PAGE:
No feeling whatsoever where I needed it, contractions read from a monitor, dictating to my Midwives when to guide me, hands inserted to try and find some sensation to push against...trying my absolute best but it just felt like trying to breathe under a waterfall, I couldn’t find my space to breathe, to connect, to work with my body...after a good couple of hours (which actually felt like about five minutes), no sleep for days, forms were being pointed at me, I was exhaustedly signing them and wondering what the hell was I in for now....


Theatre was a bright, cold space. I remember my lovely anaesthetist being so kind, an ex army officer, talking me through everything, keeping an eye on me...and then I was just being told what to do, with sooo many people around my open legs, how the hell was I supposed to do this, to relax and let go??


I did my absolute best that I could. I kept pushing, kept trying, kept on...


Then Andy heard that baby was too low for a c section but the ventouse had failed twice so now it was time for forceps but they weren’t working...I can’t imagine what that felt like for in the end he was pulled out of me with rotational forceps.


The one thing I am so grateful for is that I felt him leave my body, I felt his little soul slide right out of my tummy which was the most amazing feeling because I could actually feel him.


I looked at his sweet battered bloody face and thought he was beautiful and definitely not an Arnold.


Then in the next moment came the fear, the shakes, is he ok???


I couldn’t hold him at first, I felt so weak and frightened and vulnerable. Hubby did skin to skin up his scrubs for a bit while I tried to understand what was going on, as docs tried to stitch me up and talk about me like I wasn’t there. I remember specifically asking, 'Am I ok?'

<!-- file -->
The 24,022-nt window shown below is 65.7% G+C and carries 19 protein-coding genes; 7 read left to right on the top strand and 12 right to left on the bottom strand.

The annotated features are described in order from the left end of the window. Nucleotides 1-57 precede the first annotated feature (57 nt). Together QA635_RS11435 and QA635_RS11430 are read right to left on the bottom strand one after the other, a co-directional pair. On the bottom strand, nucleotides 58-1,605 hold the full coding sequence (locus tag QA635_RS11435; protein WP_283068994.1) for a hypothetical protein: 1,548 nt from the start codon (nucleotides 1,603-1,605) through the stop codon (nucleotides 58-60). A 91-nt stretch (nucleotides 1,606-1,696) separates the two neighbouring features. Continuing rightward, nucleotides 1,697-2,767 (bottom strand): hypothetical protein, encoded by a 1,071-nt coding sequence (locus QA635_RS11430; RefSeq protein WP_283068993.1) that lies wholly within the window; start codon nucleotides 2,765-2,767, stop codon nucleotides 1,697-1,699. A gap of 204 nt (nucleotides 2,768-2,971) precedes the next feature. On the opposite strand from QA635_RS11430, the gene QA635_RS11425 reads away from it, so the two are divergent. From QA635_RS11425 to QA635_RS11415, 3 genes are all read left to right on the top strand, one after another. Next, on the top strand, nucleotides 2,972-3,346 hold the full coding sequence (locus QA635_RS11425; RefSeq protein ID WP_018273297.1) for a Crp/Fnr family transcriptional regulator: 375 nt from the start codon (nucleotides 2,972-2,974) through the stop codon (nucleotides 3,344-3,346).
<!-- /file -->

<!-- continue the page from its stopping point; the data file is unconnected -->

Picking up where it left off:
But luckily after a little while I managed to calm myself enough to hold him and he was snuggled on top of me and I could breathe him in, talk softly to him, feel him, fall in love with him.


This was a very difficult experience for all of us and I became a doula because of it, because I didn’t want another woman to feel like I felt. I can see now, with hindsight, there were so many points where things could have maybe been changed, definitely supported better, cared for more deeply and I can also see how with a doula by our side, I could have had the exact same experience but felt completely differently. It wasn’t about the induction or the forceps, it was about this being the birth of my first child, my only experience to date of childbirth and me needing to be shown all the kindness and compassion and communication any birthing woman deserves.


I feel very lucky to say that I have had support with my birth trauma now and CBT for my postnatal anxiety and had a very healing second birth which was everything this wasn't, empowering and on my terms.


I share my story for those who have also been there not to scare those who haven't, to know you are not alone and there is support out there and you can have another baby and it can be so much better.


Please, please don't suffer in silence, seek help. There is loads of great info at